Plex Is Finally Rolling Out a Video Rental Marketplace

Plex, a lesser-known video streaming media platform, announced it is launching its TV video-on-demand store, providing rentals to consumers.

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Plex is introducing a video rental streaming service
Graphic: Plex

Video streamer Plex announced it is bringing its rental service to consumers after a three-year delay stemming from the covid-19 pandemic.

The expansion will allow consumers to find movies or TV shows to rent or purchase on its marketplace, providing easier access to find a plethora of media content. Plex intends to roll out its transactional video-on-demand (TVOD) store which will provide rental options by the second quarter of this year.

The build-your-own streaming service hub initially revealed the expansion of its free service at the Consumer Electronics Show (CES) in 2020 but encountered unforeseen technical difficulties, meaning it had to reassess its plans for release.

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Plex co-founder and Chief Product Officer Scott Olechowski told TechCrunch that creating the TVOD store was more difficult than anticipated.

He explained several problems including “getting all the DRM stuff working everywhere” saying Plex had to switch DRM providers. The company also “had to get approval from all the studios,” he told the outlet, adding they repositioned themselves away from a third-party partner Plex had been working with to support its ad-supported video-on-demand (AVOD) service.

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The news comes a year after Plex was hit with technical problems when working with Nvidia’s updated Shield 9.0 (Android 11) update, causing Plex’s app to break and consumers to report issues with consistent streaming, saying the content would freeze during ad breaks.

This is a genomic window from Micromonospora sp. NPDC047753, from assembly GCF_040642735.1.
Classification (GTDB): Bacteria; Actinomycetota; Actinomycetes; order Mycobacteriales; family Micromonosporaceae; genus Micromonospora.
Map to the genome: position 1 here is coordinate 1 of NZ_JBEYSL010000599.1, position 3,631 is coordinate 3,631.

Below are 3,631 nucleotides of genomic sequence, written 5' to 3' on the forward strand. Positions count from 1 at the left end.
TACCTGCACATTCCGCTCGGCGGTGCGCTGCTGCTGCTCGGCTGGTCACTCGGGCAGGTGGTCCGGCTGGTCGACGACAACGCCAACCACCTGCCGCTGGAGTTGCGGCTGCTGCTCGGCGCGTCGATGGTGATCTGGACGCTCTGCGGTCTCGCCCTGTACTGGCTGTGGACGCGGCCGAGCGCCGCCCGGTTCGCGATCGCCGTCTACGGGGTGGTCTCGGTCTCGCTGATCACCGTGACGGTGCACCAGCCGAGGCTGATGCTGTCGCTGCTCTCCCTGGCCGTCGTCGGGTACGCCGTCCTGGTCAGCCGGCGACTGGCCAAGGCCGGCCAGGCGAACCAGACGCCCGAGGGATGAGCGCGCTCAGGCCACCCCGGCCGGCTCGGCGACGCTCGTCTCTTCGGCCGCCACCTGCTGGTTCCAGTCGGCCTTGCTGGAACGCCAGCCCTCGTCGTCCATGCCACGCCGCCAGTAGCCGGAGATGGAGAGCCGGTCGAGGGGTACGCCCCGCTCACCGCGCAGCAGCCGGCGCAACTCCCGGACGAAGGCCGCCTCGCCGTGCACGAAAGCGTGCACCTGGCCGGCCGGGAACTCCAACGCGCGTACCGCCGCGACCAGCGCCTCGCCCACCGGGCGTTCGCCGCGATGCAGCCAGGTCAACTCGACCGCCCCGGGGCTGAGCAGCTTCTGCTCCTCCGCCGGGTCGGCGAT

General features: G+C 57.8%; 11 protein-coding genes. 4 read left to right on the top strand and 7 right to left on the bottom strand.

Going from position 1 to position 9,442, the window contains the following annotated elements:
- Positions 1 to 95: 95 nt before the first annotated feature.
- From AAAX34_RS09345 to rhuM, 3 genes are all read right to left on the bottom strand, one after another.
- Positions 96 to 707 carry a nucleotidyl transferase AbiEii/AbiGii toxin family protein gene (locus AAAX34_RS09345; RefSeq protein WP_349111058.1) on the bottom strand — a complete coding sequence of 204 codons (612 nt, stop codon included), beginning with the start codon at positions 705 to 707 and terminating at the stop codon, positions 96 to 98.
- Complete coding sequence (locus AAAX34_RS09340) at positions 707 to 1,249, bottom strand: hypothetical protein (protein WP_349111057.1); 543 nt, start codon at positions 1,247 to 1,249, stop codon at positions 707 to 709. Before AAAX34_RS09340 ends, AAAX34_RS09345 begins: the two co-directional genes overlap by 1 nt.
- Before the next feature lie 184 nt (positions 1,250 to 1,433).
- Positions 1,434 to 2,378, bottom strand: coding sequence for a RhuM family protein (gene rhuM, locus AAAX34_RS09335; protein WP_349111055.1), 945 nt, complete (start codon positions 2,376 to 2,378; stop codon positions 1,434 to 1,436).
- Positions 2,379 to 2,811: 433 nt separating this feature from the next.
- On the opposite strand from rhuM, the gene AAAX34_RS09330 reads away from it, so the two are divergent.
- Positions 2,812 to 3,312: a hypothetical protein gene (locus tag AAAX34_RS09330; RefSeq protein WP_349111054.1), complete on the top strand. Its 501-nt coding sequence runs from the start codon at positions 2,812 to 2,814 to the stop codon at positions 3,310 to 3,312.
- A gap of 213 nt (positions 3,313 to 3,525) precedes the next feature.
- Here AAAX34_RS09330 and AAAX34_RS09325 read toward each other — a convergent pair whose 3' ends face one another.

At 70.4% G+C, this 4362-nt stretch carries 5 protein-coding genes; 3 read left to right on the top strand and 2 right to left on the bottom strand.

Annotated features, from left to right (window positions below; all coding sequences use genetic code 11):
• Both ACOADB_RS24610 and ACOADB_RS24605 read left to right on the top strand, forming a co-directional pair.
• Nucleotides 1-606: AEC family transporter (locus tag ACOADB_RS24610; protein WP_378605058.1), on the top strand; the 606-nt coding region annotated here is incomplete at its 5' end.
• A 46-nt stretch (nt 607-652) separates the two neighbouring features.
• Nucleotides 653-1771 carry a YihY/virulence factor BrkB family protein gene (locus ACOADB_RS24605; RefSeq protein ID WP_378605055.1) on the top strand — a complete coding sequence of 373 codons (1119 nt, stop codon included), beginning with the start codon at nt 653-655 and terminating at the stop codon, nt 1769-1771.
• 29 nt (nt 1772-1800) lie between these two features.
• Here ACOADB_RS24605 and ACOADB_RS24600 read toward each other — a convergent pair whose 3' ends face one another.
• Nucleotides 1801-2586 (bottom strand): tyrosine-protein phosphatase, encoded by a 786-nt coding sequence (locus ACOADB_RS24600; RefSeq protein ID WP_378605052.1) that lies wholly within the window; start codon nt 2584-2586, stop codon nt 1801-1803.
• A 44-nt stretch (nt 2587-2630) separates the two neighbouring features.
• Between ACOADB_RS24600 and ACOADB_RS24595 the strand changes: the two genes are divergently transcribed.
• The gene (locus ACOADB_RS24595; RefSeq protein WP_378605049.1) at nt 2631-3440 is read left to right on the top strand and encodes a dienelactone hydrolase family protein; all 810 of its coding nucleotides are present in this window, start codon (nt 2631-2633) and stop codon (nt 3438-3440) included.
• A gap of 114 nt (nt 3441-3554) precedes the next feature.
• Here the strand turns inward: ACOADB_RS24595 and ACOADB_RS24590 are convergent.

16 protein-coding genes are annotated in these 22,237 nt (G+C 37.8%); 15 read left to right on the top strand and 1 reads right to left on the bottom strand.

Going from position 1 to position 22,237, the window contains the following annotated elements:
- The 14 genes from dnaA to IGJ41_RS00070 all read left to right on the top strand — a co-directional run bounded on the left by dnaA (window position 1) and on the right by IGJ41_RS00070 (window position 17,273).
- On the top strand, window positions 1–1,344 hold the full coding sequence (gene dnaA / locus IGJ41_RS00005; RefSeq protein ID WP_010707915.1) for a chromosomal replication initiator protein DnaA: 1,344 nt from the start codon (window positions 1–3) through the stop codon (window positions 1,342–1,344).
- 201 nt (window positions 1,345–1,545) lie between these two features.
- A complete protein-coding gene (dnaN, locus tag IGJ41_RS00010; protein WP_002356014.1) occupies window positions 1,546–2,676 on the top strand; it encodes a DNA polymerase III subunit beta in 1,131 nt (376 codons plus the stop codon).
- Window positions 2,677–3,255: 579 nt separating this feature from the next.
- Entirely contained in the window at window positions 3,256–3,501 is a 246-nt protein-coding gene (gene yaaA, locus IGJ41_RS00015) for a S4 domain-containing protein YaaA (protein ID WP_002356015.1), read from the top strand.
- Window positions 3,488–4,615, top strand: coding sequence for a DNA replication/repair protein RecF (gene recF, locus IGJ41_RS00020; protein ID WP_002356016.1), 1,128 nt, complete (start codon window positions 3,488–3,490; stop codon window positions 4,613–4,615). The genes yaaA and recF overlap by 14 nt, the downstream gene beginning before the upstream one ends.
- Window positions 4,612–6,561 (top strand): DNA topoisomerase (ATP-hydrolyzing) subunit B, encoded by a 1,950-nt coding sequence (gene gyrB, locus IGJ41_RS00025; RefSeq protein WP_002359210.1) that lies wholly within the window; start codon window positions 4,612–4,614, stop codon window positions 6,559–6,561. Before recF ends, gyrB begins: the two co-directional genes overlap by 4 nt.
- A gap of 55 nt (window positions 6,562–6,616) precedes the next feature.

At the time, Nvidia placed partial blame on Plex, saying the app pushed a new update that caused an API change, effectively breaking Nvidia’s update.

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A Plex representative said in an email to Gizmodo that the technical “issues were not directly related to Nvidia’s update.” The company referred to that time period as Androidgeddon, which the representative said: “was coined due to streams randomly stopping at ad breaks on Android TV, Android mobile, and Amazon Fire TV platforms.” The disruption took several months to fix and reportedly utilized all of Plex’s engineering resources.

The upcoming year will prove to be more successful, “with some huge new features coming soon,” CEO Keith Valory said in a year-in-review blog post. He added that the company is “super excited to share” the developments with the consumers.

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Updated: Jan 6, 2023 at 3:15 p.m ET: this story has been updated with corrected information about the origin of “Androidgeddon” from a Plex spokesperson.